Crypto: learning lessons from FTX
In December 2020, the Bahamas passed the Digital Assets and Registered Exchanges Act (Dare). According to the securities regulator, Dare was supposed to “put in place the legal framework for a vital, well-regulated and compliant industry in the Bahamas for those interested in entering the digital asset space”.
Only nine months later, FTX, the world’s third-largest cryptocurrency exchange, moved its headquarters from Hong Kong to Nassau, spent tens of millions of dollars acquiring Bahamian properties, employed 40 local staff and acquired the land to build a $60 million head office.
Just over a year later, FTX collapsed, losing billions of dollars amid accusations of fraud. Local staff are all losing their jobs, the new headquarters will never be built and now the Bahamas is a centre of international attention for all the wrong reasons.
Like the Bahamas, Bermuda is an offshore financial centre that has been trying to find new areas of growth such as crypto. Bermuda initially moved faster than the Bahamas, its equivalent to Dare, the Digital Asset Business Act, passed into law in 2018.
It was presented as a way to support the growth of the fintech industry in general but the first major firm it attracted was Binance, the world’s largest cryptocurrency exchange, which signed a memorandum of understanding with the Bermudian Government to invest in Bermuda. Perhaps it was for the better that little tangible came from the agreement. To quote the Financial Times of London: “One of the world’s leading financial regulators has said it is ‘not capable’ of properly supervising Binance despite the ‘significant risk’ posed by the cryptocurrency exchange’s products, which allow consumers to take supercharged bets.”
Despite the collapse of FTX, the Bermudian Government continues in its effort to support the growth of the crypto industry. So, it is worth considering whether there is something unique about the FTX collapse or whether it is symptomatic of the industry.
Going back to their earliest days of cryptocurrency exchanges, they have suffered from sudden collapses, massive thefts of client funds and major technical failings; as well as often being the instruments of wide-scale market manipulation. Even the so-called “DeFi” areas of cryptocurrency investment, where investments are controlled by publicly available computer code rather than corruptible people, have experienced $10 billion of fraud in the last year alone.
Many of the issues with the industry grew out of the fundamental nature of crypto. Crypto was designed to avoid regulation, to be “censorship resistant” in the words of the proponents and to be “decentralised”, ie, unaccountable. Cryptocurrencies and related assets are bearer assets, like the bearer bonds loved by early generations of money launderers, a feature that also makes them uniquely easy to steal. They also, with the exception of so-called stablecoins (backed to varying degrees by other assets), lack fundamental value, making values exceptionally volatile. To quote the UK Financial Conduct Authority: “If consumers invest in these types of product, they should be prepared to lose all their money.”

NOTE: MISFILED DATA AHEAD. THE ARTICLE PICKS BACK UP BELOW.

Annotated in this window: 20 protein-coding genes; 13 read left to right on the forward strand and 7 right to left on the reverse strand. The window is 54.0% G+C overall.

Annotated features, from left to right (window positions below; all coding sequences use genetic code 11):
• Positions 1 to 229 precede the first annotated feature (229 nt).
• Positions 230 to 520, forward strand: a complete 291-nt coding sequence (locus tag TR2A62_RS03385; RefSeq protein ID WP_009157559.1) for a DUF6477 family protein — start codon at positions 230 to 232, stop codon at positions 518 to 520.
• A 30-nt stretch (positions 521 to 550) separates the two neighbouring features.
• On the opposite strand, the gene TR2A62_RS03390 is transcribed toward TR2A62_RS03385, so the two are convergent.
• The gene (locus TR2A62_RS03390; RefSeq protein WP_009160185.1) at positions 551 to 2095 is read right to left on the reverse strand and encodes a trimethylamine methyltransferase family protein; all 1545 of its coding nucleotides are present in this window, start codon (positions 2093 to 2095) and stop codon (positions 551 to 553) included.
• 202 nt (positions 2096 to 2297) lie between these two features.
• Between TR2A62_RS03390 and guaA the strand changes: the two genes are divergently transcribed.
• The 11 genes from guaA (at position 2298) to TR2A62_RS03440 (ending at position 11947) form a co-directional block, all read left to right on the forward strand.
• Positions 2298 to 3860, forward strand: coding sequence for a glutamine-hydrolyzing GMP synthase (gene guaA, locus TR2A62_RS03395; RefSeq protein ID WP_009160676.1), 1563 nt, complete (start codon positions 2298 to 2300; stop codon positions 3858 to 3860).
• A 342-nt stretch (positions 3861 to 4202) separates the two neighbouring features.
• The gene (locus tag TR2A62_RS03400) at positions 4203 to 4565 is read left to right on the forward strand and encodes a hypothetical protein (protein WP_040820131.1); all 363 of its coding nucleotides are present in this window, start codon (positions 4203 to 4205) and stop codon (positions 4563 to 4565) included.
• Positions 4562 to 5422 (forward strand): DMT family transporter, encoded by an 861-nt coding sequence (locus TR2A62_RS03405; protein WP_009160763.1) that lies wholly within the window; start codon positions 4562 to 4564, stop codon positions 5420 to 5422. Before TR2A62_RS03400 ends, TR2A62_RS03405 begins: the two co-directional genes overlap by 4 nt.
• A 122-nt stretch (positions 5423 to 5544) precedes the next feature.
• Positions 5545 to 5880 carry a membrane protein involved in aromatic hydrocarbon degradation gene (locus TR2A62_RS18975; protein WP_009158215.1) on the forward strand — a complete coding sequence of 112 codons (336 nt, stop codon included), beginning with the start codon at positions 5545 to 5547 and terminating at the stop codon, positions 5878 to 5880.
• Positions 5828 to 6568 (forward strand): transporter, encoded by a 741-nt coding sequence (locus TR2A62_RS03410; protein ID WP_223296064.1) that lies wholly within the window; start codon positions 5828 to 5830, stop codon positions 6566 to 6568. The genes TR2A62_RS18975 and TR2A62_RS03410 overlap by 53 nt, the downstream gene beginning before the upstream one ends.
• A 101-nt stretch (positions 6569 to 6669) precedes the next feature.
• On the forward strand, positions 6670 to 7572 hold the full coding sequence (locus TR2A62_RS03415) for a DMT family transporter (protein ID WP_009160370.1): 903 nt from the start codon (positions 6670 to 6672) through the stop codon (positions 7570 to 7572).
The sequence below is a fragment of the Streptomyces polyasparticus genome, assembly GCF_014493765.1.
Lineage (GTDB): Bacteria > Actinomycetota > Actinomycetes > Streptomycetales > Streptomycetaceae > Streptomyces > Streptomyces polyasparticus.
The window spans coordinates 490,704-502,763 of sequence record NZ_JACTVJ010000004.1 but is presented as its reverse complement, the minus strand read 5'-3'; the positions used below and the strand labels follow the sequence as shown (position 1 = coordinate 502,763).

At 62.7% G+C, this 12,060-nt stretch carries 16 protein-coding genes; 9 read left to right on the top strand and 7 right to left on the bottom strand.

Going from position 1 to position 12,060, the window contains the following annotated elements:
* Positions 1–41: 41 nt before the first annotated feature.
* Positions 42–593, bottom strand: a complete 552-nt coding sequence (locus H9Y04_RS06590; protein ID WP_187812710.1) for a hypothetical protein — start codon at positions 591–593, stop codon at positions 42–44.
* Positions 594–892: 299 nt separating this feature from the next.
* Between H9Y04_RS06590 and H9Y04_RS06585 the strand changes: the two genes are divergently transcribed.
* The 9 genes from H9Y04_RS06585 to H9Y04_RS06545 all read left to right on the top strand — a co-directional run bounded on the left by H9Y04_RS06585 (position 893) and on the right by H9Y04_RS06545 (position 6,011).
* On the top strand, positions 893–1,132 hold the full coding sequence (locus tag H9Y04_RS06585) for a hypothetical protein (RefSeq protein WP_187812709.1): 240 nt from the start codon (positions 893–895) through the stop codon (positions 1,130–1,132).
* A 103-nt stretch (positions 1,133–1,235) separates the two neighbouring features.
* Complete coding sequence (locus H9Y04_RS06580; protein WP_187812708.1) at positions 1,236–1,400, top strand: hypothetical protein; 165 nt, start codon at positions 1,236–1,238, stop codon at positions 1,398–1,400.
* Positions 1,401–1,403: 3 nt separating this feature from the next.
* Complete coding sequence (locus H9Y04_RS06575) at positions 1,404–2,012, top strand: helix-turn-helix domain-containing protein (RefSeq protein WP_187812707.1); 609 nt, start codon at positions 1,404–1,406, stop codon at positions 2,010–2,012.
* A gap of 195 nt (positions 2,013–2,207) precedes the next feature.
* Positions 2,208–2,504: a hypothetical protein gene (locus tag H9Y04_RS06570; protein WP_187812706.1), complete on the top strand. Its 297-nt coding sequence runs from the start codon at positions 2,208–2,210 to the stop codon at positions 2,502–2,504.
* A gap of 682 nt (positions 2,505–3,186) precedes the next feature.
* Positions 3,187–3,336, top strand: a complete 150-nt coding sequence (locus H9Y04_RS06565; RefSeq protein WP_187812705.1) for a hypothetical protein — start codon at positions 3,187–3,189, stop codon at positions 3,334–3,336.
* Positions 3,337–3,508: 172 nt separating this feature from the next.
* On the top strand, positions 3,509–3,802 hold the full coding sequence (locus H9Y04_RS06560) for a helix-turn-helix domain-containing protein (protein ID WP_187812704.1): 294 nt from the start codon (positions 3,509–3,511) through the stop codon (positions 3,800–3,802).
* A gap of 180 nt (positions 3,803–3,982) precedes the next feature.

An important question is why is the crypto industry so keen to move to offshore centres and even help to draft crypto-friendly legislation. Regulators in major economies have been slow in effectively dealing with the crypto industry for a variety of reasons. This included its size relative to conventional finance, confusion about how to enforce existing laws and the challenge of dealing with so many new products.
However, the tide is turning, led by the US federal and state regulators. Regulatory enforcement and various scandals discourage what the industry needs most, a constant inflow of new funds from new investors. If “new money” dries up, prices collapse. When the crypto lobby asks for “regulatory clarity”, they really mean “legitimisation”, to encourage the money to keep flowing in.
Legitimisation is clearly easier to obtain in smaller, more flexible jurisdictions. Looking at legislation such as Dare, it provides a veneer of respectability but does not put crypto businesses such as the exchanges on the same footing as conventional finance. A large part of the reason crypto exchanges such as FTX collapse is because they do things that would never be allowed in conventional finance, combined with the innate characteristics of assets traded themselves. What seem like large funds can be injected into an economy but the “bearer” nature of crypto assets means they can very quickly disappear. As the Bahamas is learning, fees can be earned from licensing crypto businesses but dealing with the mess of collapsed crypto business can be very demanding and expensive.
The risks are clear, the benefits of encouraging crypto less so, but the one thing that should not confuse this analysis is the attempt of the crypto lobby to muddy the waters. Whether crypto is encouraged or not is irrelevant to whether Bermuda becomes a centre for the broader fintech industry or e-commerce.
Martin Walker is the banking and finance director at the Center for Evidence-Based Management in the Netherlands.